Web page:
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AFN board of directors recommends Alaska Natives drop party affiliation, switch to undeclared

Posted: October 23, 2011 - 12:11am

ANCHORAGE — The Alaska Federation of Natives’ board of directors is recommending that Alaska’s indigenous people drop their party affiliations and switch their voter registrations to undeclared.

The board made its proposal in a draft resolution at this week’s convention at the Dena’ina Convention Center in Anchorage. The board represents indigenous people in nearly 180 communities across the state.

Undeclared voters can choose to vote for Democrats or Republicans in primary elections. The board maintains switching to undeclared will allow Alaska Native voters to support candidates that most fully support their positions on the issues, the Anchorage Daily News reported Friday.

Delegates will vote on the proposal and about 50 others Saturday on the final day of AFN’s three-day annual convention. The resolutions are nonbinding but signal the collective will of the state’s largest association of Alaska Natives.

Former AFN President Byron Mallott, who helped lead Sen. Lisa Murkowski’s successful write-in campaign in the last election, said he supports the proposal, which would allow voters to participate in the closed Republican primaries that typically favor more conservative candidates.

Fairbanks Republican Joe Miller defeated Murkowski in the primary only to lose to the incumbent in the general election after the unprecedented write-in campaign waged at last year’s AFN convention and across the state.

In Alaska, any registered voter can choose the primary ballot that includes Democrats, members of the Alaskan Independence Party and Libertarian candidates. Only registered nonpartisan, undeclared and Republican voters can choose the Republican primary ballot, according to the Division of Elections.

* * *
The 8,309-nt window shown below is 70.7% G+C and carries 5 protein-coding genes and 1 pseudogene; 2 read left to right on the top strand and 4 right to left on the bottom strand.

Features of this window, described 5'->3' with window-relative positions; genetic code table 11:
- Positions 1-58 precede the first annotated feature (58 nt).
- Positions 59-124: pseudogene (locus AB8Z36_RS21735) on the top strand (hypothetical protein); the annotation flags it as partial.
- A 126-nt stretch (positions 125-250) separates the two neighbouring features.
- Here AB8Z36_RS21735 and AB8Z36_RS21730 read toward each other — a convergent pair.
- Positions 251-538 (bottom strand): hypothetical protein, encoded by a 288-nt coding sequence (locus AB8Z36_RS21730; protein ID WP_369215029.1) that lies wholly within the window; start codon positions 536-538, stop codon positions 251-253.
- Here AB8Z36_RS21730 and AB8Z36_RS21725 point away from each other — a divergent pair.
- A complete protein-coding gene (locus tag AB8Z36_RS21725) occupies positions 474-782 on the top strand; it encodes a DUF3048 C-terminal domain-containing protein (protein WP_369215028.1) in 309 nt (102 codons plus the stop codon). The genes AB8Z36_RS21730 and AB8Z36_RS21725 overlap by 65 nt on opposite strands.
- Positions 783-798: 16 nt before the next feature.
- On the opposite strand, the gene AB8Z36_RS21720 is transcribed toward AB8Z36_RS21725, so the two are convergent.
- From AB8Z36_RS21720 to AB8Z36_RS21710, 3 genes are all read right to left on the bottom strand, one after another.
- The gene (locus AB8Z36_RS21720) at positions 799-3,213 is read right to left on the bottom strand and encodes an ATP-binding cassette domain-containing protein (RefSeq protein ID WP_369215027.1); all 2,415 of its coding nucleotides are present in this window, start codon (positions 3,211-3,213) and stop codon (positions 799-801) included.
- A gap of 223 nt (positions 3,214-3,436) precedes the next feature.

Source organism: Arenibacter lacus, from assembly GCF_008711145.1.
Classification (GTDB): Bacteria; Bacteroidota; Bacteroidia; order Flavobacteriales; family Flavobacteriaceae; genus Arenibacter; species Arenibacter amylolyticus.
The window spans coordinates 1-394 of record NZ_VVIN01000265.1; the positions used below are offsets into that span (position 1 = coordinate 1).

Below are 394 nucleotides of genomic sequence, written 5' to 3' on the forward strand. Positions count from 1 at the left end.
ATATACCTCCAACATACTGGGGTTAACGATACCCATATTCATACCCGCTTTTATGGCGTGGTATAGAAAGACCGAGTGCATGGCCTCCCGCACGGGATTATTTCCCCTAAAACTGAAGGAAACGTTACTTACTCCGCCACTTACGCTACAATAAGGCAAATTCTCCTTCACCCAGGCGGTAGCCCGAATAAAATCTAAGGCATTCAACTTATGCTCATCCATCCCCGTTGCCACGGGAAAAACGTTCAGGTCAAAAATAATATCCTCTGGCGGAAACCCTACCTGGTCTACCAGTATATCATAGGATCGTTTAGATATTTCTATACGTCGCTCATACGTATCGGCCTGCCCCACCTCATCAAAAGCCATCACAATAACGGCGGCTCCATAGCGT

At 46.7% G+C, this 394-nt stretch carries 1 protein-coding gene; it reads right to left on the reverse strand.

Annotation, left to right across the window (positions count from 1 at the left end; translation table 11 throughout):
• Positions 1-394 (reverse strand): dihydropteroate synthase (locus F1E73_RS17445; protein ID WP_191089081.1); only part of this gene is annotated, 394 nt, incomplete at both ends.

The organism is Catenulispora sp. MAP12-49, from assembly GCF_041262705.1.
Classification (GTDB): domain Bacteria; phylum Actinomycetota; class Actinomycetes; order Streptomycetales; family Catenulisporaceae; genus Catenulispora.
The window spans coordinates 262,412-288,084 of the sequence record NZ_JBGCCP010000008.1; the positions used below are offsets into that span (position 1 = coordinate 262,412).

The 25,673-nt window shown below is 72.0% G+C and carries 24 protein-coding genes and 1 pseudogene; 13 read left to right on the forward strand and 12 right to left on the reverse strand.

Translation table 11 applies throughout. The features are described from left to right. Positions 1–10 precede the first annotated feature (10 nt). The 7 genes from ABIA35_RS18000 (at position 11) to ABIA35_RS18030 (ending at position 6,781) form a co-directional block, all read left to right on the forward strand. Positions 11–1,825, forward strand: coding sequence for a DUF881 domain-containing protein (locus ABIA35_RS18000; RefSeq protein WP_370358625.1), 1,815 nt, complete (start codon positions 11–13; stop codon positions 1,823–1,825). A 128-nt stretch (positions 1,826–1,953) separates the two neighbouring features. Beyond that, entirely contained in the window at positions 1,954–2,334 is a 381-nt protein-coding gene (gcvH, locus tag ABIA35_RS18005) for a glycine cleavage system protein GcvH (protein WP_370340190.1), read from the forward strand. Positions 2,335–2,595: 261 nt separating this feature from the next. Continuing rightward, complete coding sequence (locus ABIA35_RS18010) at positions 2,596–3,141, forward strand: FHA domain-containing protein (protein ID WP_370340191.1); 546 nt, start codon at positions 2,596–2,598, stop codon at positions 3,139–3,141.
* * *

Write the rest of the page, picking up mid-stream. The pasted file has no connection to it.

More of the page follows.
“It may be in this day and age just an urban myth that most Alaska Natives are registered Democrats,” Mallott said. “For example, I’ve been registered undeclared for at least a dozen years.”

Alaska Republican Party chairman Randy Ruedrich said there could be an unexpected benefit to the proposal by AFN’s 37-member leadership.

“Rural Alaska voter turnout has always been low in the primary,” Ruedrich said. “This might increase voter turnout, which is good — gives them one more reason to potentially vote.”

Otherwise, Ruedrich said the change would have little impact, given that there are relatively few registered Democrats in rural Alaska and only a portion of those are Alaska Native.

Alaska Democratic Party Chairwoman Patti Higgins said the closed Republican primary is moving the Republicans “toward the most extreme voices in their party.”

But the proposal by the AFN board is not the solution, she said. For example, only registered Democrats can hold office within the state party organization, and voters would lose that ability if they switch affiliation.

“People ought to be able to vote for and support whoever they want to, without changing or hiding who they are,” Higgins said.

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